With the latest Gartner research report comes yet another reaffirmation of Android's march to world domination. Google's open source mobile Relevant Products/Services operating system now accounts for 74.4 percent of the world market, according to Gartner's Q1 report, a dramatic difference from its 56.9 percent share a year ago.

Apple's iOS is second at 18.2 percent, a drop from its 22.5 percent share at the same time in 2012. BlackBerry is way behind but in the coveted third place at 3 percent -- barely above Microsoft Phone at 2.9 percent.

A year ago, BlackBerry was 6.8 percent and Microsoft was 1.9 percent, meaning that both companies still have a lot of ground to achieve if they're going to stay in the race for third place. Bada and Symbian are barely hanging on, at 0.7 percent and 0.6 percent respectively.

Two Clear Leaders

Anshul Gupta, principal research analyst at Gartner, said in a statement that there are two clear leaders in the OS market and Android's dominance among operating systems is "unshakable." He added that, with several new operating systems coming out, such as Tizen, Firefox and Jolla, the research firm expects "some market share to be eroded, but not enough to question Android's volume leadership."

For all mobile phone sales, Samsung remains on top at 23.6 percent, a slight bump over 2012's 21.1 percent. Nokia is second at 14.8 percent, a significant drop of slightly more than 5 points from Q1 last year. Apple increased slightly, to 9 percent from 7.8 percent, and LG Electronics, ZTE, Huawei, TCL Communication, Sony, Lenovo and Yulong are all in low single digits.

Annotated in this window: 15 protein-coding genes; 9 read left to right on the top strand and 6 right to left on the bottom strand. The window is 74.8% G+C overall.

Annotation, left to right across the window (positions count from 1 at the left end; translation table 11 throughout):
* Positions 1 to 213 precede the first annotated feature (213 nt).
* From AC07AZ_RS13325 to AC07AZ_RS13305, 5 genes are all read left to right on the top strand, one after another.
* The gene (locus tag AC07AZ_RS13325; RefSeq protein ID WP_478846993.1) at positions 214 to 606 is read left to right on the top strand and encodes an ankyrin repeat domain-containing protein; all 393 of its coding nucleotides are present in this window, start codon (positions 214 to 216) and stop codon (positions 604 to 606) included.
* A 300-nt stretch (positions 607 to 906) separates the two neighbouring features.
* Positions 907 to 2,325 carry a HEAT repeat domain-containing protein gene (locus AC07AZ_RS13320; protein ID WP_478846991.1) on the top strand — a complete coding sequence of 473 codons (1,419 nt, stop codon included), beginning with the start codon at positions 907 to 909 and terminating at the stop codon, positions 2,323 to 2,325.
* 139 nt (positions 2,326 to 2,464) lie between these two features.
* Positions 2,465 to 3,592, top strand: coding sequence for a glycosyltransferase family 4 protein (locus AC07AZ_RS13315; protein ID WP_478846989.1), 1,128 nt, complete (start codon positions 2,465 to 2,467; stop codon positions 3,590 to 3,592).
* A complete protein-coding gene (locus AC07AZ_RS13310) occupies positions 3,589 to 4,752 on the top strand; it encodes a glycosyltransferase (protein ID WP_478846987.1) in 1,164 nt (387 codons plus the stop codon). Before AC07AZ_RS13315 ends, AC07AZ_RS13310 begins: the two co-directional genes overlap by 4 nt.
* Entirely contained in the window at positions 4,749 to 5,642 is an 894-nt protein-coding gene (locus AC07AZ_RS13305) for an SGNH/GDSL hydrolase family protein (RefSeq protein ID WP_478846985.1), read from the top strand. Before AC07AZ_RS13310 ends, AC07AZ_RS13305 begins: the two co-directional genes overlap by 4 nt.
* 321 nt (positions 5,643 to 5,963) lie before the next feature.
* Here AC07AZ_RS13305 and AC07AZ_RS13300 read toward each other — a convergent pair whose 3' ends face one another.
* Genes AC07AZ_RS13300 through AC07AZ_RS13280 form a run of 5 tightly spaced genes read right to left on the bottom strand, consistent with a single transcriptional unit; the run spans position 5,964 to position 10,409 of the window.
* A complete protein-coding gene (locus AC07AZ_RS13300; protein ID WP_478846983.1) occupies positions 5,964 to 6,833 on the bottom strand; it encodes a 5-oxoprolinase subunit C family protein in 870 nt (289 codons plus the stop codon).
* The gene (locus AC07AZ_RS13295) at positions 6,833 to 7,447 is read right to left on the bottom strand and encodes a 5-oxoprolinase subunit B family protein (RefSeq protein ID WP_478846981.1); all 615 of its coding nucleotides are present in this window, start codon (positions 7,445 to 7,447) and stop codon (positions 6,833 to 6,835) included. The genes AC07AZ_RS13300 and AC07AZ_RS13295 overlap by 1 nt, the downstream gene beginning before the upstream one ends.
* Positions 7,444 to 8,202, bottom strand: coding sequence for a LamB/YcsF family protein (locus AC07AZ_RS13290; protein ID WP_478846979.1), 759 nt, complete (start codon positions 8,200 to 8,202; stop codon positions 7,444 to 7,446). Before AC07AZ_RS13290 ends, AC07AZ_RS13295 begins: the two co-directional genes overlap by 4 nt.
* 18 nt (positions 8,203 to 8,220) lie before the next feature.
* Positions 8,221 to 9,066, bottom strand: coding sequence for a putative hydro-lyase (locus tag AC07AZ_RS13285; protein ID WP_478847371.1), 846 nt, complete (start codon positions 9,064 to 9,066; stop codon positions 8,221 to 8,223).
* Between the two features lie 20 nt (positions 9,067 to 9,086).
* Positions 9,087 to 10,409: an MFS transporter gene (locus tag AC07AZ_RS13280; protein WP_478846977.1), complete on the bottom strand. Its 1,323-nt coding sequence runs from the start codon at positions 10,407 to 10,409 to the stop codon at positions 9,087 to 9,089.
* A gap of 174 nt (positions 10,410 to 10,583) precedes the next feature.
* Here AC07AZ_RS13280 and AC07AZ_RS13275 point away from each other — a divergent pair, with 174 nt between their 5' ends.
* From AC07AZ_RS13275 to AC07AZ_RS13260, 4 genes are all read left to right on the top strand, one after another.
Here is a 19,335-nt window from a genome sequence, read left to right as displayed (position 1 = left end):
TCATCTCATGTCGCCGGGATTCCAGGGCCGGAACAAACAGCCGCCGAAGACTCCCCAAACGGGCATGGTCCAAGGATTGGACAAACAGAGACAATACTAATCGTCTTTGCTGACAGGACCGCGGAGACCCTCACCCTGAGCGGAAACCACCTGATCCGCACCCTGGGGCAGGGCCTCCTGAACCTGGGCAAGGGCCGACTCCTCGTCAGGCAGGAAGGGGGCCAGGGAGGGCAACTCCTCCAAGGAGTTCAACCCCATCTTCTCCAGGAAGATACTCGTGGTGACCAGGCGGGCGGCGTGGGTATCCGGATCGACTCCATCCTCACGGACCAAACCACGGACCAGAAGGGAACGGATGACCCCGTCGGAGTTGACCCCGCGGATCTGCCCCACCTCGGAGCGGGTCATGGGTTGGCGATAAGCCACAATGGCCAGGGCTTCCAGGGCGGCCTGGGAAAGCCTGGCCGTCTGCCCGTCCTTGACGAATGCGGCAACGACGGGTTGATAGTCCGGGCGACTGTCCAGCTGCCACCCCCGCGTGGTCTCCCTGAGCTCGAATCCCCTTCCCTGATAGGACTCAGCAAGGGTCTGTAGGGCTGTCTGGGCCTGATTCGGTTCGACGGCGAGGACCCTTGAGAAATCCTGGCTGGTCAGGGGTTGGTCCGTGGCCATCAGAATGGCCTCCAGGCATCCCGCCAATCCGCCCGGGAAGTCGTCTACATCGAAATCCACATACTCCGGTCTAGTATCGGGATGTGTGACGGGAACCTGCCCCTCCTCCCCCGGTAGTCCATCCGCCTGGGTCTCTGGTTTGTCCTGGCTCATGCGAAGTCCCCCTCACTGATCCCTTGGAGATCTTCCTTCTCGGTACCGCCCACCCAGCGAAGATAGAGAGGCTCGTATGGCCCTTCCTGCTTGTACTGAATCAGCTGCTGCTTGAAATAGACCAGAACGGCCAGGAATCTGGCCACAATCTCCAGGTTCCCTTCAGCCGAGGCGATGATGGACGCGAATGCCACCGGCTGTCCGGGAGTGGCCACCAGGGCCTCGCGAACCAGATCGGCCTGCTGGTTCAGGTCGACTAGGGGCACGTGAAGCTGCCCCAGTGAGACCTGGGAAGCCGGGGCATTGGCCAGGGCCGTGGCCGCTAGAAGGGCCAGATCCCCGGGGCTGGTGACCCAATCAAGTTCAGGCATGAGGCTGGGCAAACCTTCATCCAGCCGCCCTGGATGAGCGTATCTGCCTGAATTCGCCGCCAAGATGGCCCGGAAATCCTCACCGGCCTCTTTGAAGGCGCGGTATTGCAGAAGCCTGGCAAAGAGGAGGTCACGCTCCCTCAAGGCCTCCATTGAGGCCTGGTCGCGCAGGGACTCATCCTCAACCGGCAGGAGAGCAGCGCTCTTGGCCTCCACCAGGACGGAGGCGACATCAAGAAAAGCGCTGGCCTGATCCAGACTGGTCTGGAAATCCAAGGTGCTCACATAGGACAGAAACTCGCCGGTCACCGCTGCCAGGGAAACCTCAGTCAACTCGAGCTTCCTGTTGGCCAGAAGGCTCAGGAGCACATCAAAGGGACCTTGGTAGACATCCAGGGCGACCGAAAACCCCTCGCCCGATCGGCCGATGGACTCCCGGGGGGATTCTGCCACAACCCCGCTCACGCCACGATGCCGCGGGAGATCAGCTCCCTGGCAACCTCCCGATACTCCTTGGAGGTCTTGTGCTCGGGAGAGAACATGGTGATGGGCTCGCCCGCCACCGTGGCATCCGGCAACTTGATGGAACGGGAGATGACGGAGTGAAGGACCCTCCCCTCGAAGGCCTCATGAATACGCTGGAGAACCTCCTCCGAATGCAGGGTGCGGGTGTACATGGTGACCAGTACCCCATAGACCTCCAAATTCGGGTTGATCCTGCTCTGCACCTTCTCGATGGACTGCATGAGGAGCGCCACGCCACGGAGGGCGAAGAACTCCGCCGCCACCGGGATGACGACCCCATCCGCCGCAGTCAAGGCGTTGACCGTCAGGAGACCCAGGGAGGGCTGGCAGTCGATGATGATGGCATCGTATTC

The impact of China on global mobile phone sales is clear in the report: China's sales "represented 25.7 percent of global mobile phone sales," an increase of nearly 2 percent year-over-year.

Nearly Half

For smartphones, Samsung has increased its market share more than 3 percent to 30.8 percent, and Apple has dropped to 18.2 percent from 22.5. Competitors LG Electronics, Huawei Technologies, and ZTE are all in single digits.

Smartphones, as opposed to feature phones, now represent nearly half (49.3 percent) of all mobile phone sales worldwide. That's an increase from 34.8 percent a year ago and from 44 percent in 2012's Q4.

Gupta said that "feature phone users across the world are either finding their existing phones good enough or are waiting for smartphone prices to drop further." Either way, the result is the same: longer replacement cycles that do not bode well from carriers and manufacturers.

Laura DiDio, an analyst with industry research firm Information Technology Intelligence Corp, said that any previous qualms IT departments may have had about security Relevant Products/Services issues relating to Android, or the multiple flavors of the OS, are being trumped by the Bring Your Own Device (BYOD) trend. More and more, she said, IT departments are "acting as a service" to take care of the devices that employees bring in to work.

She also noted that "nobody is going to take Windows Phone seriously until they hit double digits."